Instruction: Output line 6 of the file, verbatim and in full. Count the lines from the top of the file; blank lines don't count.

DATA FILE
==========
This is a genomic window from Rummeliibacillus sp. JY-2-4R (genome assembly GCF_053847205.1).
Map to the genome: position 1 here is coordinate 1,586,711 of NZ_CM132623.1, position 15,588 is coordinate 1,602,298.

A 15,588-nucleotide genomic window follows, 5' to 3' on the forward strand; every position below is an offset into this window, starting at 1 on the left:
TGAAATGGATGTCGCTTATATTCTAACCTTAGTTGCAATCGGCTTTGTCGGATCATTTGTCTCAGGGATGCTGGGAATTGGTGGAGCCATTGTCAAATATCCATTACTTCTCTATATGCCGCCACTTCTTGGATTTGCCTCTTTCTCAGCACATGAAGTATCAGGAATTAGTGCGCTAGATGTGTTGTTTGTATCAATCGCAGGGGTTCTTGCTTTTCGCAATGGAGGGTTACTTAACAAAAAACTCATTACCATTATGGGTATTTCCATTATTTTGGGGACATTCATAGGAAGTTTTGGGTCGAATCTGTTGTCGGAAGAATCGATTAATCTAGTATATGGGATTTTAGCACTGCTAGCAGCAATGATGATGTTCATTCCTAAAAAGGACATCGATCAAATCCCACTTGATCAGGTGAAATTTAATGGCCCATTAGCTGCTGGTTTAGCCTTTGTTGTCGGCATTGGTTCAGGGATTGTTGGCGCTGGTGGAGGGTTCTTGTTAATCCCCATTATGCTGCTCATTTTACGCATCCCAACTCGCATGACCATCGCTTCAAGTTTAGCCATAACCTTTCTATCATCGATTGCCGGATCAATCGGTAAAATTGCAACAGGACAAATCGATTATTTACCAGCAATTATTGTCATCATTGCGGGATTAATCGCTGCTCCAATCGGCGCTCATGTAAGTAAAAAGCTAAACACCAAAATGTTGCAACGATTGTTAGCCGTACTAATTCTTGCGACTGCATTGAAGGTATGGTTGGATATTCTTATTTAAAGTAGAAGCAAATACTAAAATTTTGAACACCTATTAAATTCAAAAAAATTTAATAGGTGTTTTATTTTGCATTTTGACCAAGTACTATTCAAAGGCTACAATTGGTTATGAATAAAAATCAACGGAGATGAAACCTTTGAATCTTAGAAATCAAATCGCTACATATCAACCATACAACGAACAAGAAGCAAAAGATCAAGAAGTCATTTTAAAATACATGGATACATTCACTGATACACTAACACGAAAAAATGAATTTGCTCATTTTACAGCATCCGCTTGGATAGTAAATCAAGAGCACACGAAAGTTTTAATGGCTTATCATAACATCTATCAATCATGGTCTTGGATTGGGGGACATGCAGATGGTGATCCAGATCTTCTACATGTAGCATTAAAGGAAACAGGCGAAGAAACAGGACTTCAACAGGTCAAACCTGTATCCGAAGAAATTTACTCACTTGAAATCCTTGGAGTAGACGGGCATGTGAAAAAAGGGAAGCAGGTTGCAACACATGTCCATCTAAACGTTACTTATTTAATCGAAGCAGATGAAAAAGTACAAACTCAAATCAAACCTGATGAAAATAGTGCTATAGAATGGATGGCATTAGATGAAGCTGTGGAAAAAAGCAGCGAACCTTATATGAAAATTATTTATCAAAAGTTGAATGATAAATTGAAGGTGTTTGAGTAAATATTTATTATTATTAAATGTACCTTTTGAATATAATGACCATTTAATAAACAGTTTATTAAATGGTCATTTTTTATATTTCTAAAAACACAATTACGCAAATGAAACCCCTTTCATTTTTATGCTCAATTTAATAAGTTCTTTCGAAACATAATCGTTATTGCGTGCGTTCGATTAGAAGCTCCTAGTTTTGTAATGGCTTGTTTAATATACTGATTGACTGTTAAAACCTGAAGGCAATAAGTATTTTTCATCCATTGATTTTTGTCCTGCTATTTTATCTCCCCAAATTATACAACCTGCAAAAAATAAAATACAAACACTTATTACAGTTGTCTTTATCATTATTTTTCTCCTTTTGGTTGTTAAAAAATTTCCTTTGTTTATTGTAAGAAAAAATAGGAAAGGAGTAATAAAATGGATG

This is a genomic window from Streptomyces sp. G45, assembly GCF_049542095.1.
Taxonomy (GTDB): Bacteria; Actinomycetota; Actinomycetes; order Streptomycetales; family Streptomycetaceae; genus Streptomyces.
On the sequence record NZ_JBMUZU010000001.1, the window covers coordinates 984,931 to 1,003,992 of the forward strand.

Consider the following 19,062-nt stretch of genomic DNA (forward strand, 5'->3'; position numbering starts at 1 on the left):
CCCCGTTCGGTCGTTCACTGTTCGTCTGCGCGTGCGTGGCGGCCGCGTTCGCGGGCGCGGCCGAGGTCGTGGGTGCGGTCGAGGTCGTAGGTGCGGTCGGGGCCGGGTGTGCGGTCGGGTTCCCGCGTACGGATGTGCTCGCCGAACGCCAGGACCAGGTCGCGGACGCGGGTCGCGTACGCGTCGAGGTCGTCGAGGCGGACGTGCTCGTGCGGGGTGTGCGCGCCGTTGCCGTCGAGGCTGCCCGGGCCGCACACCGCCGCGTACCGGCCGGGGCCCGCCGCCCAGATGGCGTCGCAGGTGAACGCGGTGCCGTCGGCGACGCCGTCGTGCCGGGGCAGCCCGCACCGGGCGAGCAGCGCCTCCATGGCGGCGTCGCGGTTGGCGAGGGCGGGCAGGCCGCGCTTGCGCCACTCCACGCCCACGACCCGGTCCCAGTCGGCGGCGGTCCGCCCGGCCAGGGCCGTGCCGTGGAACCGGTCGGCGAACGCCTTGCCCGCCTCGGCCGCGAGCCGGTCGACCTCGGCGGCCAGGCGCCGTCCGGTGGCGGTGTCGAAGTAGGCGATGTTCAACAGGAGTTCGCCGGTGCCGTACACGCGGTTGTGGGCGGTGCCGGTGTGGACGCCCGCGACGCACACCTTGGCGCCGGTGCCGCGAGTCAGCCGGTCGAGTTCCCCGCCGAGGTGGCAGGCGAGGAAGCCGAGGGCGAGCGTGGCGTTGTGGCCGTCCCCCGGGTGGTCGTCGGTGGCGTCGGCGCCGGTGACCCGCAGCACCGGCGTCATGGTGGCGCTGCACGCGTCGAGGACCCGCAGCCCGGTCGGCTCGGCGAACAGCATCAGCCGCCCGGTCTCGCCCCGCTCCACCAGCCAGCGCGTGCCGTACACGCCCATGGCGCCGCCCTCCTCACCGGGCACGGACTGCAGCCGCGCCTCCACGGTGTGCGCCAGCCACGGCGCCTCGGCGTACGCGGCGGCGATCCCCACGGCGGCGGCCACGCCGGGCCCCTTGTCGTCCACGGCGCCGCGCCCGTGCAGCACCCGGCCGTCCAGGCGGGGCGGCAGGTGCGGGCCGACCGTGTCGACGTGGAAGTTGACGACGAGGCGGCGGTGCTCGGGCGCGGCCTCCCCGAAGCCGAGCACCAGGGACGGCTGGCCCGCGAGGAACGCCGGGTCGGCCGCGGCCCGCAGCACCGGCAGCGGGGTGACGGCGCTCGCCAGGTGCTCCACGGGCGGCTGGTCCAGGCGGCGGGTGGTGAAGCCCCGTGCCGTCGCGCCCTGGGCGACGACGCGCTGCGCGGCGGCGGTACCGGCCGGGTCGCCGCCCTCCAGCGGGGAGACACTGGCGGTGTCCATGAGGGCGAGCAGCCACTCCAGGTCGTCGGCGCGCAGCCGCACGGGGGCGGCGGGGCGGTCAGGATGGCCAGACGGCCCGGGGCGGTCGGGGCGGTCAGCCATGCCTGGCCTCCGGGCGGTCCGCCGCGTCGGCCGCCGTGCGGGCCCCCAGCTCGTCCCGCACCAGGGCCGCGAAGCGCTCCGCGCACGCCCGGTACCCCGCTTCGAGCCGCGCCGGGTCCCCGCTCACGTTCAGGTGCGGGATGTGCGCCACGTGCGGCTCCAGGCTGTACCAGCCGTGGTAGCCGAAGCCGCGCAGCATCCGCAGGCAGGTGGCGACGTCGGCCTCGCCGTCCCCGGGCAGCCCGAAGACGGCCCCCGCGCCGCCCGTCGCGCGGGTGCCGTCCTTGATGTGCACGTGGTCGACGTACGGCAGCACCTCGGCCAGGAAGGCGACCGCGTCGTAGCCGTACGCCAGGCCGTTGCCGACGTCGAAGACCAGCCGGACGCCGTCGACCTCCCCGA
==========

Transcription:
Taxonomy (GTDB): Bacteria; Actinomycetota; Actinomycetes; order Streptomycetales; family Streptomycetaceae; genus Streptomyces.